Densho Digital Archive
Twin Cities JACL Collection
Title: Lucy Kirihara Interview
Narrator: Lucy Kirihara
Interviewer: Steve Ozone
Location: Minneapolis, Minnesota
Date: October 13, 2009
Densho ID: denshovh-klucy-01-0019

<Begin Segment 19>

SO: How do you feel about redress?

LK: Oh, redress. I marvel at those Sanseis that really worked so hard for that. And I know a lot of people wanted just the apology, which I think was really important. But some people don't put as much weight on it unless there's some monetary value, I mean, other people that aren't involved in it, you know. They think, well, it really was something that wasn't the right thing to do that, that it's going to cost them something. I thought it was a good thing. I was happy to have that and that they acknowledged that it was not the right thing to do, and the reasons that they gave were not the right reasons. It was really an economic type of thing, and so I was happy. Although when I give talks in classes they say, "Oh, you got that much?" And the teacher would then insert, You can't even buy a car with the amount that," and, "Would you like to give up your freedom for three and a half years? Who is going to do that?" Which is true. You'd rather have your freedom and not have that money.

SO: In the Midwest, I know most of that was going on in the West Coast. What was happening in the Midwest as far as action for redress?

LK: Well, I know they had a lot of... what do you call it? There's a book on it that had all these testimonials of people and they traveled throughout the country, and so I know they had one in Madison, Wisconsin, where they had the people tell their stories. I don't know. I don't think they came to Minnesota, as I recall. So the Midwest, they were involved, and so anyone who lived near Milwaukee or so forth went there to testify and it took a long time and I just think it's unbelievable, the many years and time they put into it. I wasn't as involved in that, I have to admit. But going to all these reunions they talk about it and they've honor the gentleman that was the head of it and so forth. They worked hard. I think it was more to make people aware of what happened, too.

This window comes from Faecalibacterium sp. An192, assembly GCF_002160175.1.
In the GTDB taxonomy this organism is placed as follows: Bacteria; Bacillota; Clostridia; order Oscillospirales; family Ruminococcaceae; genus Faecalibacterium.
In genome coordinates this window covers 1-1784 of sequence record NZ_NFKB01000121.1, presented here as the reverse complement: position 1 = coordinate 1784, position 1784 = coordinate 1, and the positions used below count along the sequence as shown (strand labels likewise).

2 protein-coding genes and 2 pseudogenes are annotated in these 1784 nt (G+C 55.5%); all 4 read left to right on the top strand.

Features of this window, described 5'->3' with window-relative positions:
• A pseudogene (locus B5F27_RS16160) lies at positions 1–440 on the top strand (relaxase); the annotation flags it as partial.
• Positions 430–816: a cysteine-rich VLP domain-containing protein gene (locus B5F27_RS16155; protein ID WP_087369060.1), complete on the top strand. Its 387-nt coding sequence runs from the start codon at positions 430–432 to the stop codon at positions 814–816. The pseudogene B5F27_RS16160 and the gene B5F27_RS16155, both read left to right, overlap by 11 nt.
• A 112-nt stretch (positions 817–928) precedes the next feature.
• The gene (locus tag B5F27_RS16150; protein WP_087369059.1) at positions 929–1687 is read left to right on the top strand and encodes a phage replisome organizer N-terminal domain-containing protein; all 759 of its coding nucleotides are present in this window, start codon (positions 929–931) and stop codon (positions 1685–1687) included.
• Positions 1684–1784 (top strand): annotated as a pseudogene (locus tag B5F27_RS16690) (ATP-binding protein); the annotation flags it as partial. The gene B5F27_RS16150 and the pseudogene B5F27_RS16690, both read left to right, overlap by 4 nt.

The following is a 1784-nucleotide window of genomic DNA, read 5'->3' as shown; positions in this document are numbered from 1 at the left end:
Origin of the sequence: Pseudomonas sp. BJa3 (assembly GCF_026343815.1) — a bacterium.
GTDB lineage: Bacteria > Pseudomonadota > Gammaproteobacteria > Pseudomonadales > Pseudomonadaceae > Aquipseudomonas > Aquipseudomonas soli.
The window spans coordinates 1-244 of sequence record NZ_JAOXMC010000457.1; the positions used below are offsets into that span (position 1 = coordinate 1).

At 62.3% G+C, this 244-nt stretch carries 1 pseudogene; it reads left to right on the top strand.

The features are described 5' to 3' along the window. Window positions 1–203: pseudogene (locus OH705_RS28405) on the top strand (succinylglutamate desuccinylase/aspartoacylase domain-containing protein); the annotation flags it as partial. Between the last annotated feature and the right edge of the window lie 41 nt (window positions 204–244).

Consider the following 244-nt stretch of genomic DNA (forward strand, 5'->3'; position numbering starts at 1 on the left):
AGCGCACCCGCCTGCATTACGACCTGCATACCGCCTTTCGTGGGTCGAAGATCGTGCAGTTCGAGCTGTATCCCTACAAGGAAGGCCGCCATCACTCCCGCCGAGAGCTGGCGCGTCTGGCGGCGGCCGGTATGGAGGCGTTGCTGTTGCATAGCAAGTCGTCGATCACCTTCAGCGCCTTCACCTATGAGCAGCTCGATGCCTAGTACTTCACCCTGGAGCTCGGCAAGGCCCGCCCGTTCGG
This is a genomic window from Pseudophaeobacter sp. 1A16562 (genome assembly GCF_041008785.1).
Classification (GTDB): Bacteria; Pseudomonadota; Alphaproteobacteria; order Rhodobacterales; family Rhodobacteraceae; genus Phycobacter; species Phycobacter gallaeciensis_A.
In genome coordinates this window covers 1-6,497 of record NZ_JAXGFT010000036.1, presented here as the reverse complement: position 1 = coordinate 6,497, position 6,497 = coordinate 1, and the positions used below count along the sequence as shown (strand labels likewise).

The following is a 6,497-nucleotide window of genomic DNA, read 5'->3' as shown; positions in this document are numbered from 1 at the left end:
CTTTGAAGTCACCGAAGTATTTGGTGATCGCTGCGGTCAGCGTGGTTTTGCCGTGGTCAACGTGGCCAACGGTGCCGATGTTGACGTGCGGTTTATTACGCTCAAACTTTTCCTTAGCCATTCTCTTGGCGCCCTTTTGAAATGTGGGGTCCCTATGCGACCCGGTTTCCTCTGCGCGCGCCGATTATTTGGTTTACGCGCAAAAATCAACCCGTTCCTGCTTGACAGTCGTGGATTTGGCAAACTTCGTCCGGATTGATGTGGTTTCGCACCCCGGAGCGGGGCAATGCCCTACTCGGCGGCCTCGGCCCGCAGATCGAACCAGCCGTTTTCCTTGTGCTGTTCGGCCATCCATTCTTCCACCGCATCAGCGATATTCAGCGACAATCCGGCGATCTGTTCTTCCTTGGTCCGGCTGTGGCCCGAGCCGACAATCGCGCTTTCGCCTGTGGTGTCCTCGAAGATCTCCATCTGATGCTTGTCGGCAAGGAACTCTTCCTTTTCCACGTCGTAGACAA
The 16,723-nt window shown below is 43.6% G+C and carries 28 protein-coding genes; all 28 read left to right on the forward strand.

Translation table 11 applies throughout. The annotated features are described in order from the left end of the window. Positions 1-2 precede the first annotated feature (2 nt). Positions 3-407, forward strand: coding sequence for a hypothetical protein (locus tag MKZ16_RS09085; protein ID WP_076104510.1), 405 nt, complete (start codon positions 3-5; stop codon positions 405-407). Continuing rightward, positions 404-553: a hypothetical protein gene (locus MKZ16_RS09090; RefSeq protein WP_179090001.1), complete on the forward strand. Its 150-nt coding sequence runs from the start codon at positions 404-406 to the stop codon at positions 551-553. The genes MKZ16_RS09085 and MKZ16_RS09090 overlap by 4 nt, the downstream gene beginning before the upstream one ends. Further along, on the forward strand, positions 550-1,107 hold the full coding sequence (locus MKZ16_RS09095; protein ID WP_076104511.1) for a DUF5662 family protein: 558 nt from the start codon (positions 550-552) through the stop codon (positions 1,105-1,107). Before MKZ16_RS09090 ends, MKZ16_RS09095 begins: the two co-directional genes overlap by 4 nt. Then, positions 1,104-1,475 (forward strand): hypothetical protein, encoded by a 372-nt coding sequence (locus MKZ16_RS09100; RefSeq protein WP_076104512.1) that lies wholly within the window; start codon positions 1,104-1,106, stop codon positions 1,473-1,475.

SO: Is there anything you would like to add that we haven't talked about?

LK: Oh, I just think these oral histories, it's just so nice of you people to do it. I think it is... just hope that people get something out of it, is what you're hoping. And to get to know the history a little bit of the Japanese and the Japanese Americans and how they progressed from coming from being children of immigrants and so forth, that we hope that our children will continue on. Our daughter has been active in JACL and will help. Our sons are interested, they aren't as active. Oh, Jay was active. He made a lot of our visual arts things, because his wife is a, she's a graphic designer. And Peter's always interested too, and they will donate to a lot of different things, like our Chrysanthemum Banquet. Hopefully they will still be active in it because you don't want to lose that. And it was nice to come to Minnesota. It's been good to us. We feel very fortunate, my husband and I. I mean, he's been retired for twenty years, that's almost as long as he worked, and so that's pretty lucky, I think. We don't have any grandchildren, which is sort of different, but we do have two grand-dogs, two grand-bunnies and two grand-cats, and I think that's all right. [Laughs]

SO: All right, well thank you.

LK: Well, thank you, Steve. It was nice talking to you.

<End Segment 19> - Copyright ©2009 Densho and the Twin Cities JACL. All Rights Reserved.